Some years ago I met with a tennis-playing friend for a drink, when he commented, in a rather superior manner I felt, on my beer drinking.
At the time I had not yet gone on the wagon and was still using alcohol, while his attention was engaged with a designer-label mineral water of what appeared to be a rather dubious and very local origin. His remark prompted a heated debate about the athletic merits of our respective sports.
I was holding my own in the face of his list of in-play golfing sins – including smoking and drinking, and driving around the course in ‘little hobbit-sized cars’ – but I confess that I was initially undone by his jibes about the halfway house.
‘What is it with you golfers anyway with this halfway house business?’ he demanded.
‘I mean, we don’t stop after a set of tennis for steak, egg and chips with a side order of salad! And you won’t see soccer or rugby players tucking into a chicken mayonnaise sandwich with curly fries – they’re lucky to get a couple of orange segments to sustain them through the second half.’
At this point I must request that if anyone knows any golf club that serves really good curly fries with anything, it is their immediate public duty to pass this information on to the editorial staff at Estate Living. STAT!
‘Anyway,’ he sneered, ‘isn’t halfway house some sort of a prison thing – like a rehab facility for criminals to prepare them for the real world?’
He had a point … in that even if, rather like airline food, the fare at most halfway houses has improved immeasurably, we are not yet far enough removed from the days of the almost criminal soggy pie and lumpy gravy with flaccid chips that was sadly the staple at too many golf clubs.
In the interests of our debate and holding up our end, however, I didn’t flinch and after a quick mental regroup consolidated my position around the cerebral challenges and fatigue associated with a non-reflex ball game that lasts over four hours – and the consequent necessity of the halfway house. As, without some decent sustenance after nine holes, many golfers would be unable to make it to the 18th hole.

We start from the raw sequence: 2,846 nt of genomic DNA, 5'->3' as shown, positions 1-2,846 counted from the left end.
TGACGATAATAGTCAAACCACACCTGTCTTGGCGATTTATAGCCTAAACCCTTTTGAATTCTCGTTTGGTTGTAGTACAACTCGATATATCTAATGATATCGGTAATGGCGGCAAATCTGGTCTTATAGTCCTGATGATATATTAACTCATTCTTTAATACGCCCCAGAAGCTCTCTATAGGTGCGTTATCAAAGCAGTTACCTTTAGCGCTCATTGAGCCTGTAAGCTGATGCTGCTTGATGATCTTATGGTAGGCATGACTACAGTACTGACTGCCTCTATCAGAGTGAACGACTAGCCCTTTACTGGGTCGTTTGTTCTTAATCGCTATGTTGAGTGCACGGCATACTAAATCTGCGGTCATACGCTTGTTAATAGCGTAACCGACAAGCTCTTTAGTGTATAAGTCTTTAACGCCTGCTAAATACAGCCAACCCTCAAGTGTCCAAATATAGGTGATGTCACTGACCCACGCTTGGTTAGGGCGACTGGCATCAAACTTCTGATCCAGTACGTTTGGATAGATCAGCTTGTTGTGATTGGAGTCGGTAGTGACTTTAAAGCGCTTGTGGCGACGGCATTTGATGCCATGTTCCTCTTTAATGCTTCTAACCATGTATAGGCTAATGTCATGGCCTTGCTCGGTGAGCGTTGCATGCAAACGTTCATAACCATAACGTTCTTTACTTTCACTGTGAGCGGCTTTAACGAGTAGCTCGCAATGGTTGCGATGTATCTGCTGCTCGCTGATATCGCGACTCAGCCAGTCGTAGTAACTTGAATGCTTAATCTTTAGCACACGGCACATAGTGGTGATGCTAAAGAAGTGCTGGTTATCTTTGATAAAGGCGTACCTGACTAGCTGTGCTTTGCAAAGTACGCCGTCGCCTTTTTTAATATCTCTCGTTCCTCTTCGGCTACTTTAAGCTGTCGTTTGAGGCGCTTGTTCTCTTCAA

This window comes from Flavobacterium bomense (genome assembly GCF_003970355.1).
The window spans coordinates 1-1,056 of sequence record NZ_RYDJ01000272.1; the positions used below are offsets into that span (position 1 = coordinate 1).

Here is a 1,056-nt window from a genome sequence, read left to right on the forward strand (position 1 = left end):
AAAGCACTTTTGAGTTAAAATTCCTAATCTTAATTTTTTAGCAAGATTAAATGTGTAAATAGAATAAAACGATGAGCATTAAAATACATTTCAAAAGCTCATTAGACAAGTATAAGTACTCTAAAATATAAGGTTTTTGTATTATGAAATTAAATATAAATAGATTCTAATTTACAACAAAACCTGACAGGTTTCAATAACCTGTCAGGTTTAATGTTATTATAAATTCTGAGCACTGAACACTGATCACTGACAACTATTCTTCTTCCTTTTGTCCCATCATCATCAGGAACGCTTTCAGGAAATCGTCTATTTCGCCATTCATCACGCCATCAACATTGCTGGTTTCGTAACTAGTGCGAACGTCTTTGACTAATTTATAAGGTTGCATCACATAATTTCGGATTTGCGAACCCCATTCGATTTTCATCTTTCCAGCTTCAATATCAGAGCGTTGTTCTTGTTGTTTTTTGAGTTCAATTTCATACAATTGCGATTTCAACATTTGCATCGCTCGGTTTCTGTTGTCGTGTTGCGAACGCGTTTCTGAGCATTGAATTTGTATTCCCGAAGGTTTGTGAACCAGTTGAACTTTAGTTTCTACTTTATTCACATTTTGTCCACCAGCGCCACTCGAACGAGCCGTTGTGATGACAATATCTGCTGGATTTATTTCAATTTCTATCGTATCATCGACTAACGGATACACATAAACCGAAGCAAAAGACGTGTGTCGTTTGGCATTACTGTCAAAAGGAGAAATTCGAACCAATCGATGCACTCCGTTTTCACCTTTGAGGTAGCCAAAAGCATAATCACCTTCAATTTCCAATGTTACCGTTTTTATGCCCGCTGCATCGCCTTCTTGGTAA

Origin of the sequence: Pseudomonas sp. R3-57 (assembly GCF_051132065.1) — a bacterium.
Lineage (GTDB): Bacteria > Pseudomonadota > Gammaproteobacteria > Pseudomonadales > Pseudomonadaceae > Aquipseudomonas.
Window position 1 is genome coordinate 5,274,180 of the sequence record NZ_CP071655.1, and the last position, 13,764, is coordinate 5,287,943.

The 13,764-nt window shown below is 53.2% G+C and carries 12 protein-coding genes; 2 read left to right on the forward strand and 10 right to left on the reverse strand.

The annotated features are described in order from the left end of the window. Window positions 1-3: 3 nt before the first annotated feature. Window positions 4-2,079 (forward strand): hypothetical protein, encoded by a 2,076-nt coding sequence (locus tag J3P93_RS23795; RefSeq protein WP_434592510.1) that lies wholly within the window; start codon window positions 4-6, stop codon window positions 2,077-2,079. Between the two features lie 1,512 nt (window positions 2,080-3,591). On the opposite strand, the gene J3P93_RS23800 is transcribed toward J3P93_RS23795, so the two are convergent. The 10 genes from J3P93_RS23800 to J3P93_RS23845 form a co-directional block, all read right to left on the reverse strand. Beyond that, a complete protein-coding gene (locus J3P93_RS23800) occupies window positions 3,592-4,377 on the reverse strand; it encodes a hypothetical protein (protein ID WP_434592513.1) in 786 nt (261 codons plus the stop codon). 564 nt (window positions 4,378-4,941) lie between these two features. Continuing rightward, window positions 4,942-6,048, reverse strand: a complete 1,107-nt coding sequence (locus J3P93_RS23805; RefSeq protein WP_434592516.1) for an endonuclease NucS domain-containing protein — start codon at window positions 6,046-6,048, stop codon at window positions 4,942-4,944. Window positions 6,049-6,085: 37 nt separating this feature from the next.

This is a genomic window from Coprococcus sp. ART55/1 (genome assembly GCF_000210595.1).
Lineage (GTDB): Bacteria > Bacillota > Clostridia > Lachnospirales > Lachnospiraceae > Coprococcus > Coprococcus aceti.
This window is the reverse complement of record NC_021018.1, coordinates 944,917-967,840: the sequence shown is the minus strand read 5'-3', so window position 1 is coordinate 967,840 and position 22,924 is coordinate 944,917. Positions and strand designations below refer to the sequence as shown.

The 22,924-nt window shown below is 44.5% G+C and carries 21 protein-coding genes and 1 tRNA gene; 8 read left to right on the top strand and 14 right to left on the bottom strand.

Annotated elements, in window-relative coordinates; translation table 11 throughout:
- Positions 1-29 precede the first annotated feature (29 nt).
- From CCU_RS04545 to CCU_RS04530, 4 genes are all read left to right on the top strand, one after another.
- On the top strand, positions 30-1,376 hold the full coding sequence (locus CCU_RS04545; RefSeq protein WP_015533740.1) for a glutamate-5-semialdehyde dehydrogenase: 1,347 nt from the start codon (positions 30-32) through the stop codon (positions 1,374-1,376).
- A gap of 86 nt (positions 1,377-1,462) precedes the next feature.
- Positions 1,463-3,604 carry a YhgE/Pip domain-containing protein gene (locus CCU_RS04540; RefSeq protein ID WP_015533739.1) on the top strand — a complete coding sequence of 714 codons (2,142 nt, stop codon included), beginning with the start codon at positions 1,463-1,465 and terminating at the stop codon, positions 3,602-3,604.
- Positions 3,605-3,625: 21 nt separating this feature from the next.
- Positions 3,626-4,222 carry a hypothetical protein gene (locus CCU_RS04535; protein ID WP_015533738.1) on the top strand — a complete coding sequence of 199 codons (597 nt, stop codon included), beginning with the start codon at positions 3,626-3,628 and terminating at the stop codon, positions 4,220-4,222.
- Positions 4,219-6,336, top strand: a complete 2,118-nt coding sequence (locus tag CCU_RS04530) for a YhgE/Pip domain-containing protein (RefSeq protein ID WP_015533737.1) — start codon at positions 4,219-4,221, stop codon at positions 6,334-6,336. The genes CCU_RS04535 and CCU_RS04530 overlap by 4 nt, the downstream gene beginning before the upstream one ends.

I think that the coup de grace, at least in terms of our debate, came with my observation that given the performance of most of our rugby and soccer teams (compared with those of our nation’s golfers who were brought up on halfway house fare) this could beg the question that maybe a nice toasted sarmie and some chips at half time should be mandatory at these other ball games!
I also argued that he didn’t – every time he stepped onto the court – play five sets like professional tennis players do at their Major events, but that we poor golfers have to toil around full-length championship golf courses that were built for the pros.
What couldn’t be argued against, however, is that the loss of the walking element in the game has been particularly poignant both in terms of the connection to the game itself, and the health benefits associated with walking.
This loss is especially relevant for those of us who are now over the hill – and perhaps languishing in that other ‘halfway house’ between full-time work and retirement – and who are in dire need of the benefits that this simple perambulatory activity can bring.
Many of the modern course designs really are very long, and also have too much dead ground between each hole, so many golfers find they can’t comfortably walk a full 18 holes. But there’s a great alternative. Leave your golf cart in the garage at least once a week and just play nine holes.
You can do this with only five clubs, which can be carried comfortably. Not only will your heart, circulation and blood pressure say ‘thank you’, but so will your golf game as you learn to manufacture shots, be more strategic in your play and get back in real touch with the golf course itself!